Want to be a food writer – go on a course and practice hard
This food writing workshop weekend revived my writing skills and food passions. Turn the clock back to September 2016 thanks to All Hallows Farmhouse in Dorset. Two days expertly taught by Karen, packed with a chance to practice a range of writing styles. We also had the added bonus of the most beautiful food. Karen is the editor of Delicious Magazine, the market leader in the foodie magazine market.
As we arrived, Lisa Osman greeted us. She is the owner of All Hallows farmhouse and cookery school and also a talented cook and writer. Lisa had prepared a splendid supper, which set the tone for creative and stylish food throughout the weekend.
Karen Barnes was there on the first evening. Her warm and friendly personality made us feel at ease over supper and full of anticipation for the next two days challenges learning from her expertise and writing.
Keen to start learning and writing
As we settled down in the bright and spacious workroom and introduced ourselves, we realized that we were there for a multitude of reasons. Three of the more experienced food writers and bloggers attending to gain specialist tips were expert food blogger Eb, food stylist and photographer Maria who had come all the way from Norway to participate and John, a part-time writer and then promoter of West Dorset food. A television producer and keen foodie, a delicatessen owner, a cake orientated blogger, a student gourmet blogger and I made up the rest of the students.
So as the sun shone outside we focused on the day ahead. We were looking forward to finding out the different techniques and secrets of good food writing. We anticipated seeing a food demonstration from Lisa and writing it up, doing some personal food pieces and finding out our passions and strengths.
Karen started with a quote from Ruth Reichel ” your truth can be useful to people ” which validated the need for writers to write.
How to be an effective food writer
She reminded us that it was important to become a food writer for your own enjoyment and to work out what you believed. We looked at a variety of samples of food writers, tried to identify them and work out what it was that we liked and made their writing effective. Then we moved on to writing our own short biographical pieces that we read out and had feedback on.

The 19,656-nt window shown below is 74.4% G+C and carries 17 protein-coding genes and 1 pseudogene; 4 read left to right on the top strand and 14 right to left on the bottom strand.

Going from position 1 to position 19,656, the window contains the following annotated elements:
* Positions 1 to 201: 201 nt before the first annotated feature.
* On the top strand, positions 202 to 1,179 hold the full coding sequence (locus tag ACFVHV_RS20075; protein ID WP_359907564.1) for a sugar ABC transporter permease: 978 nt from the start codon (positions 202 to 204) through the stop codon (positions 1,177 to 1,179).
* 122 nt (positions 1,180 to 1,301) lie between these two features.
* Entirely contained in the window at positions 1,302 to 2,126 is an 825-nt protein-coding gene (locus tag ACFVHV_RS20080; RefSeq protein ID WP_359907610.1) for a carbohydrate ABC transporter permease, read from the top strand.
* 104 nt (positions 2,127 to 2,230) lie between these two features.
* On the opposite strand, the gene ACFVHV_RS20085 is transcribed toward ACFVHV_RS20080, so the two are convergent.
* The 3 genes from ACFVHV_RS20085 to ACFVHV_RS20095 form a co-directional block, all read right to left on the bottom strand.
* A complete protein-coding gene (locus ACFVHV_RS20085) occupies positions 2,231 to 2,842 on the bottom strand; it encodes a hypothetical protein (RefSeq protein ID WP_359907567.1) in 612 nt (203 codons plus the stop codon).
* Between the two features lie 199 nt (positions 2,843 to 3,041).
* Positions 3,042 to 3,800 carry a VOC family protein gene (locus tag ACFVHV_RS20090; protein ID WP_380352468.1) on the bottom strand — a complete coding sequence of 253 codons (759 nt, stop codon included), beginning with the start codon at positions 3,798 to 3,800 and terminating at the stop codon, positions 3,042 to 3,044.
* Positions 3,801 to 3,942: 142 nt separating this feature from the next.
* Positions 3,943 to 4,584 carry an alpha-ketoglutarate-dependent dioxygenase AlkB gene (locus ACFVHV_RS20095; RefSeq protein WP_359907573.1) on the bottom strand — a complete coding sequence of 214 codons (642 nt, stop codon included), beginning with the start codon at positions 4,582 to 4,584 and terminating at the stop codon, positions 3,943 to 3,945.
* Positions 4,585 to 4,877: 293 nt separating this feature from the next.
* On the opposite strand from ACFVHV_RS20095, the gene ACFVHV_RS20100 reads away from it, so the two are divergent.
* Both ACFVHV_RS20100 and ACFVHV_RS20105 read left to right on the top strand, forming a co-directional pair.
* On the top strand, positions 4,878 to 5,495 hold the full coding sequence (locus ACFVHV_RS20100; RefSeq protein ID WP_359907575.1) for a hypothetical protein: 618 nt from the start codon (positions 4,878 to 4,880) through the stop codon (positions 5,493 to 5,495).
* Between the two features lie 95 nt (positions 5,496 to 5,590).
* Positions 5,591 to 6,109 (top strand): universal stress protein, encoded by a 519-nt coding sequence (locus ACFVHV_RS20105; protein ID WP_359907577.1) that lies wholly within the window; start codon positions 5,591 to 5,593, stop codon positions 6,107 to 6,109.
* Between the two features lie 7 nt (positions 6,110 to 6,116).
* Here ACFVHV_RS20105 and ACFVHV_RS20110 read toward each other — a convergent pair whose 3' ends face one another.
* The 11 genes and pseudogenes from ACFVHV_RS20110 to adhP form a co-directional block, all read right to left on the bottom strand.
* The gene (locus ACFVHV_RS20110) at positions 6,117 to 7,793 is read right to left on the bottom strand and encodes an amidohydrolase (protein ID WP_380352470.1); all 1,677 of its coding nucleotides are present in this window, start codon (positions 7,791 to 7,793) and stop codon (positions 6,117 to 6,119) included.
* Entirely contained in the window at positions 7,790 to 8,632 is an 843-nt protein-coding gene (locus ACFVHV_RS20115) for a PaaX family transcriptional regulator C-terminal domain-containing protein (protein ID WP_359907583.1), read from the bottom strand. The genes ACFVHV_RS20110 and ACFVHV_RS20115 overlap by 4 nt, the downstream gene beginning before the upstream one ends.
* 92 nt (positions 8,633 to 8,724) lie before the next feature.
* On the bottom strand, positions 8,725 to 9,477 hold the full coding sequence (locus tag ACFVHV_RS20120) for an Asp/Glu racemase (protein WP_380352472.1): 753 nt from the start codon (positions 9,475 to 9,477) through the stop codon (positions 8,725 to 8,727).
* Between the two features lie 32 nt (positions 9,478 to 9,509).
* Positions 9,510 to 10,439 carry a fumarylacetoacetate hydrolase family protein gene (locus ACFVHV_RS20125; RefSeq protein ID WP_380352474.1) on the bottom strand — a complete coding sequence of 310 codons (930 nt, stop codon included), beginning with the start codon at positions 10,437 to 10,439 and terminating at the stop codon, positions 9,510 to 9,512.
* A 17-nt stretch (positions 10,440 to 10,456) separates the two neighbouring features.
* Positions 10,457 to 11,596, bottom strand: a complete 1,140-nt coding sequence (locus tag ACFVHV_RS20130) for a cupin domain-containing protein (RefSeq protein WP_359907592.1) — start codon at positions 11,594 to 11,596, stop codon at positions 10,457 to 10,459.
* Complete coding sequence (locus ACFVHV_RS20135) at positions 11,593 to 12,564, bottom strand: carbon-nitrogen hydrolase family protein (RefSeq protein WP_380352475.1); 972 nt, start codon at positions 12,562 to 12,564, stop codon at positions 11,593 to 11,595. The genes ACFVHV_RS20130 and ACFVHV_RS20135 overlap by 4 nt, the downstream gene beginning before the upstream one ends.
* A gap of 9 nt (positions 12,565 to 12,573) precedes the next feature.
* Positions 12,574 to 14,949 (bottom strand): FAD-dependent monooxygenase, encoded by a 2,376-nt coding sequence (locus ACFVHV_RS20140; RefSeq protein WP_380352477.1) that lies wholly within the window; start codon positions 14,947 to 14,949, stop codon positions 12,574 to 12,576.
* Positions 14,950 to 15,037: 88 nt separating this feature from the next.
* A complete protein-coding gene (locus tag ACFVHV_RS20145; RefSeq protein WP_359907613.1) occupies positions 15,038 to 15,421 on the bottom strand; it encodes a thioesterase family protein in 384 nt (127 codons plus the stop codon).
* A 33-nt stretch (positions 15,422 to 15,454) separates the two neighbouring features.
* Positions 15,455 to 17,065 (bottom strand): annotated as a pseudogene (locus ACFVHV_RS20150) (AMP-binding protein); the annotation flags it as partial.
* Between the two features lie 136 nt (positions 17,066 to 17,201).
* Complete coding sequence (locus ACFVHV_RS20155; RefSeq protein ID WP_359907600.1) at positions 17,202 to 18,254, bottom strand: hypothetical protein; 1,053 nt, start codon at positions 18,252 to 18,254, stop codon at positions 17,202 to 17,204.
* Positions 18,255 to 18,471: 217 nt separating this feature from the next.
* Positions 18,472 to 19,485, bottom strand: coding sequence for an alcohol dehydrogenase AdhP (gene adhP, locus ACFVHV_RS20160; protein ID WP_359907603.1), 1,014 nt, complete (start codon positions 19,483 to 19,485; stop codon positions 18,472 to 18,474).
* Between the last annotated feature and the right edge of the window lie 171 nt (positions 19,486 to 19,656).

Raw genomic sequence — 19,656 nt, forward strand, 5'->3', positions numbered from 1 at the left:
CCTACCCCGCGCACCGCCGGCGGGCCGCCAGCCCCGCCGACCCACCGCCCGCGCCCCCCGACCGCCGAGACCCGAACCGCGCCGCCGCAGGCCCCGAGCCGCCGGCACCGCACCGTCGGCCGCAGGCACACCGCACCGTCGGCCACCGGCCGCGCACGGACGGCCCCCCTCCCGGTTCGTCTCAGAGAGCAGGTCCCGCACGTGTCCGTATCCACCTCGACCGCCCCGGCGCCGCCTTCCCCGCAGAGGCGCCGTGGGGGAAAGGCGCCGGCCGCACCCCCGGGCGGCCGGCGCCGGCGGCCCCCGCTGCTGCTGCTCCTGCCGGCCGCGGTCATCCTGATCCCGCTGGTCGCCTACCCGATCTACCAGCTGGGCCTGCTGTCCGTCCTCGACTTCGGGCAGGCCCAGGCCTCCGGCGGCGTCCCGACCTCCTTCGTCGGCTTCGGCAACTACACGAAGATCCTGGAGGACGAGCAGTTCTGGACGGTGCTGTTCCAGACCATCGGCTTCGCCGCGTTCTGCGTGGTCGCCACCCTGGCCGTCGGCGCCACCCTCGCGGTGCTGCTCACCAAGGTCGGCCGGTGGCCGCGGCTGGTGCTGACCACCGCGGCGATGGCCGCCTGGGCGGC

Next Lisa demonstrated how to make mascarpone and we wrote this up in a strict word and time limit.
Lisa then rewarded us with lunch featuring her softly rolled Parmesan souffle filled with mascarpone and garnished with chive flowers.
The sample piece that I wrote follows:
Soft creamy curds of mascarpone are speedily simple to create with a little pre-planning. We discovered how to do this on a food-writing course in All Hallows farmhouse kitchen, with the autumn sunlight filtering through the apple trees.
The correct type of cream is important; it needs to be double cream with sufficient butterfat to separate out so use any good quality supermarket cream. Tartaric acid is the only other ingredient needed, derived from grape and banana skins – that is why they taste so bitter. Winemaking suppliers sell it, or buy online, but do not substitute with cream of tartar, as this will not work properly.
Find a saucepan without rivets or a double boiler, wash with cold then hot soapy water finally rinsing with hot water thoroughly sterilizing the pan. Organise a digital or clean cooking thermometer and a new muslin cloth, J- cloth, or a clean tea towel folded in four lining a colander or sieve over a bowl.
In the saucepan, heat the cream gently to 85°C without separating, and then use ¼ teaspoon or a two-fingered pinch of tartaric acid to spit the cream. Take off the heat and stir with a clean spatula. The curds start to separate so pour into the cloth and let it drip and cool. The creamy, soft mascarpone stores in a clean bowl in the fridge for up to three days.
Use as the basis for a mushroom, butternut squash and pine nut risotto, or for a seductive dessert.
Writing a PR piece
Next, we saw chai tea made as a demonstration with an enthusiastic description of the history and characteristics of the spices by Ross from Dorset Herbals. He is a local producer and one-time biochemist. After this, we wrote up the demonstration as an article or a PR piece which we read out and had analyzed.
A break then followed to look round the gardens and I discovered the walled kitchen garden where I found the chickens. We then had time to do some more writing before a supper of clove-studded baked ham seasoned with a wide-ranging chat about food.
Then the next day more work on recipe writing, food blogging, pitching to magazines and finding our writing and blogging voice followed plus a multitude of amazing tips.
An intense but superb weekend and well worth it.
Update: Thanks to my start with Karen and learning from other expert food writers I am now a regularly published writer. I now write a monthly food history feature for Cambridge Edition Magazine and a bi-weekly feature for The Lady – Tales from the Kitchen. I am also a member of the Guild of Food Writers.